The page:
Chile’s HIF (Highly Innovative Fuels) Global, a conglomerate including German sports car manufacturer Porsche, multinational oil and gas giant ExxonMobil and German industrial heavyweight Siemens Energy, is seeking environmental approval from Tasmania to produce green hydrogen from renewable energy using 250 MW of electrolyser capacity to manufacture carbon-neutral e-fuels.
HIF Asia Pacific, a wholly owned subsidiary of HIF Global, has filed a Notice of Intent with the Tasmanian Environment Protection Authority (EPA) seeking approval for the facility, which would be located about 30 kilometres from Burnie in the state’s north-west.
“Australia has exceptional renewable energy resources that can be transformed into liquid fuels and used in existing engines,” HIF Global president and chief executive officer Cesar Norton said in a statement. “Today, we begin the first step in Tasmania to produce hydrogen from renewable energy, capture carbon dioxide from a biogenic source and produce highly competitive e-fuels that will be the carbon-neutral energy of tomorrow.”
HIF said the 250 MW facility would use renewables to produce green hydrogen. This would then be combined with carbon dioxide taken from the atmosphere or a waste source to produce synthetic methanol and converted into e-fuel that that can be directly substituted for fossil fuels in conventional internal combustion engines.
The company said further processing can be used to produce LPG, as well as specialised fuel that can be used in the road transport, maritime and aviation industries.
HIF Asia Pacific chief executive officer Ignacio Hernandez said the Tasmania Carbon Neutral eFuel Facility is expected to produce up to 100 million litres of electricity-based fuel a year. Construction of the plant is due to commence in 2024 with the facility becoming operational in the first half of 2026.
“We look forward to working with our Australian partners as we develop this facility, which will help revolutionise the decarbonisation of global transportation,” Hernandez said.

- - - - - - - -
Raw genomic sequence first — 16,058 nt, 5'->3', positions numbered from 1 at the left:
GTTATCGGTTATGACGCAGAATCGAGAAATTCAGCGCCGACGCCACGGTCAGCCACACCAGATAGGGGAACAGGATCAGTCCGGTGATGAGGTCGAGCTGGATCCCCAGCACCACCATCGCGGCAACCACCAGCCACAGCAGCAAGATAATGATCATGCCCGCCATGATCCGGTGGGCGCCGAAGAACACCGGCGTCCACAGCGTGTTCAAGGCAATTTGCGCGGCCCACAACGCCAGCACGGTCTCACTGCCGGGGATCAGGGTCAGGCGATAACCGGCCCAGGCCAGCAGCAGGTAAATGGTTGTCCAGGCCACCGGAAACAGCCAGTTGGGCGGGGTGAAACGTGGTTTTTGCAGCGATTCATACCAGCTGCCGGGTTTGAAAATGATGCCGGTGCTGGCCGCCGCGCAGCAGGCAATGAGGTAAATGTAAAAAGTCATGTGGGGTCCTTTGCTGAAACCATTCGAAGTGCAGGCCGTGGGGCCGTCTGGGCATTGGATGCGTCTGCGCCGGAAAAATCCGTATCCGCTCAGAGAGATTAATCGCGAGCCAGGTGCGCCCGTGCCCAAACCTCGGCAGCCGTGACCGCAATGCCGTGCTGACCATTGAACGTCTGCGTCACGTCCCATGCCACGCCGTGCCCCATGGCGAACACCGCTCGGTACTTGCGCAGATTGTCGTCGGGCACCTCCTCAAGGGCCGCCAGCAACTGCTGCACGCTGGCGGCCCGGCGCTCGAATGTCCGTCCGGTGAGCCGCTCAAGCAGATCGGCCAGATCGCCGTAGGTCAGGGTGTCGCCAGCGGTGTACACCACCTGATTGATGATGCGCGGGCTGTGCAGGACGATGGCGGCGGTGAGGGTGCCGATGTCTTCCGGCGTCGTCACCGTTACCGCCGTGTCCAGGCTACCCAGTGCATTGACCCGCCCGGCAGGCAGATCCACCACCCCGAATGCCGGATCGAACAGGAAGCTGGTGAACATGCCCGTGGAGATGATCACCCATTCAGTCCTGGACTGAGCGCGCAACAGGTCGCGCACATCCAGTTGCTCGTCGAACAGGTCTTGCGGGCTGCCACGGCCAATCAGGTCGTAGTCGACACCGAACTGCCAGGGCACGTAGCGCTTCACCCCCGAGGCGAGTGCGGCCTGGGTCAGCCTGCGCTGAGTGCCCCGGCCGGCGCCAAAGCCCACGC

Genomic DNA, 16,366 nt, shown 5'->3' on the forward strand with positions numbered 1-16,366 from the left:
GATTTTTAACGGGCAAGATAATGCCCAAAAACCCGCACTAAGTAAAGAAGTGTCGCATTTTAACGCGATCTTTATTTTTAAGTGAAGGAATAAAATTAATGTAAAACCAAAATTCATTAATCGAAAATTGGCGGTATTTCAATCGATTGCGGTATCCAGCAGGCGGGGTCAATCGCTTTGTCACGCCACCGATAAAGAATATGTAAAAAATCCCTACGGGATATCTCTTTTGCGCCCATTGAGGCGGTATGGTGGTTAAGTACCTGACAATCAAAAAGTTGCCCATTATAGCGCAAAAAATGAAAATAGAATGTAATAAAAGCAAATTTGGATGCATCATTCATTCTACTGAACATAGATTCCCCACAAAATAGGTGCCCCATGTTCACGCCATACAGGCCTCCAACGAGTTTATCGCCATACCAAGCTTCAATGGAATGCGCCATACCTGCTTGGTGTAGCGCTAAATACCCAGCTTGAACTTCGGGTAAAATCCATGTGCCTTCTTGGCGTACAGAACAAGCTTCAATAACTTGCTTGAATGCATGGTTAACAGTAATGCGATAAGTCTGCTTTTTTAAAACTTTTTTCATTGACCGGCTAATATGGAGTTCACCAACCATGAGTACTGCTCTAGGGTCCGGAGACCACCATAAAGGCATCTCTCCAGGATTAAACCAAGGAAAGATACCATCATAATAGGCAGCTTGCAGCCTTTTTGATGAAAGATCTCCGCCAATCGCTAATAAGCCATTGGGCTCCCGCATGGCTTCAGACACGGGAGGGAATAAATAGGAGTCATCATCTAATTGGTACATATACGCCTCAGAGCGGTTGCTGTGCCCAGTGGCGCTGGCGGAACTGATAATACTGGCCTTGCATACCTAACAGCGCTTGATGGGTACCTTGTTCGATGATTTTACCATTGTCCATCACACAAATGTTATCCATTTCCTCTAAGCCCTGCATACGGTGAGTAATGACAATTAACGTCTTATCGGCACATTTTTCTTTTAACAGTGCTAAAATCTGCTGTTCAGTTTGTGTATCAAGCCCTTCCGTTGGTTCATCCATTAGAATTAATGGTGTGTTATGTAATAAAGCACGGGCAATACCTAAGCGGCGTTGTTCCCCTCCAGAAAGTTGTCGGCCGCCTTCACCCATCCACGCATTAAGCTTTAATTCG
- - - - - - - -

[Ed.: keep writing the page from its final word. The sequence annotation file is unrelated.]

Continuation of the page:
Porsche, which earlier this year paid US$75 million (AU$99 million) for a 12.5% stake in HIF, is expected to be the primary user of the e-fuel produced at the Tasmanian facility which the company said will be able to reduce global carbon dioxide emissions by about 260,000 tonnes per annum and decarbonise some 52,000 vehicles.
The car manufacturer, which has previously announced plans for 80% of its new cars to be electric by the end of the decade, is backing e-fuel as an alternative to electrification, allowing its existing vehicles to continue operation.
Michael Steiner, a member of Porsche’s research and development board, said electricity-based synthetic fuels allow combustion engines to be operated in a potentially almost carbon-neutral manner.
“We see ourselves as pioneers in e-fuels and want to drive the technology forward,” he said. “E-fuels will make it possible to reduce fossil carbon emissions in combustion engines by up to 90%. This fits in with our clear overall sustainability strategy. It means that Porsche as a whole can be net carbon neutral as early as 2030. Fuels produced with renewable energy can make a contribution to this.”
The Tasmanian plant would be the third e-fuel production hub for HIF, which is currently constructing a plant in southern Chile and has plans to build another in the United States starting in 2023.
“Our global plan is to produce over 8 billion litres a year of carbon neutral e-fuels – enough to decarbonise 5 million vehicles,” Norton said.
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E-fuels are excellent greenwash in their current iteration. The same amount of carbon gets released as if the fossil fuels were to burned directly. With the exception that another ~30% of fossil fuel is required to produce the necessary hydrogen. The most sarcastic e-fuel is e-methane, made from methane with the help of PV and/or wind power.
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